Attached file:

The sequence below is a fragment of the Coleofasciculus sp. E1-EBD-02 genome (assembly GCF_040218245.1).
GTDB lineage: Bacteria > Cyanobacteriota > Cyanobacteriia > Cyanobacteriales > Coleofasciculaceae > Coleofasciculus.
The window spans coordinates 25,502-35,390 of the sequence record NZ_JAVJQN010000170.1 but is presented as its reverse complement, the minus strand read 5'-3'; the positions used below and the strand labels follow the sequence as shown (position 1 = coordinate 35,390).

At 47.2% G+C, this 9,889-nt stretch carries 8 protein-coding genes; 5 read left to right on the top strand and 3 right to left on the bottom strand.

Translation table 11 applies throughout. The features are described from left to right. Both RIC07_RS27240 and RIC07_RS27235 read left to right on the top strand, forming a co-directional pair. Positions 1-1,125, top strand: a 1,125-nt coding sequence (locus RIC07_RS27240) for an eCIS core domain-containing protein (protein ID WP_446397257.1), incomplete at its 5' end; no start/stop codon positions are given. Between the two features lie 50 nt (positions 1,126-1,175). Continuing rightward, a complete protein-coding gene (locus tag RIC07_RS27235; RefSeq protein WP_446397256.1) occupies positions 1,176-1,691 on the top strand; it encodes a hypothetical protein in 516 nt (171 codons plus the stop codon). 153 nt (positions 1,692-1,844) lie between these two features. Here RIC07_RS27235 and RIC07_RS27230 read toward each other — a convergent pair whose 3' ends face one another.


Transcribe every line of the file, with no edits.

The sequence below is a fragment of the Coleofasciculus sp. E1-EBD-02 genome (assembly GCF_040218245.1).
GTDB lineage: Bacteria > Cyanobacteriota > Cyanobacteriia > Cyanobacteriales > Coleofasciculaceae > Coleofasciculus.
The window spans coordinates 25,502-35,390 of the sequence record NZ_JAVJQN010000170.1 but is presented as its reverse complement, the minus strand read 5'-3'; the positions used below and the strand labels follow the sequence as shown (position 1 = coordinate 35,390).

At 47.2% G+C, this 9,889-nt stretch carries 8 protein-coding genes; 5 read left to right on the top strand and 3 right to left on the bottom strand.

Translation table 11 applies throughout. The features are described from left to right. Both RIC07_RS27240 and RIC07_RS27235 read left to right on the top strand, forming a co-directional pair. Positions 1-1,125, top strand: a 1,125-nt coding sequence (locus RIC07_RS27240) for an eCIS core domain-containing protein (protein ID WP_446397257.1), incomplete at its 5' end; no start/stop codon positions are given. Between the two features lie 50 nt (positions 1,126-1,175). Continuing rightward, a complete protein-coding gene (locus tag RIC07_RS27235; RefSeq protein WP_446397256.1) occupies positions 1,176-1,691 on the top strand; it encodes a hypothetical protein in 516 nt (171 codons plus the stop codon). 153 nt (positions 1,692-1,844) lie between these two features. Here RIC07_RS27235 and RIC07_RS27230 read toward each other — a convergent pair whose 3' ends face one another.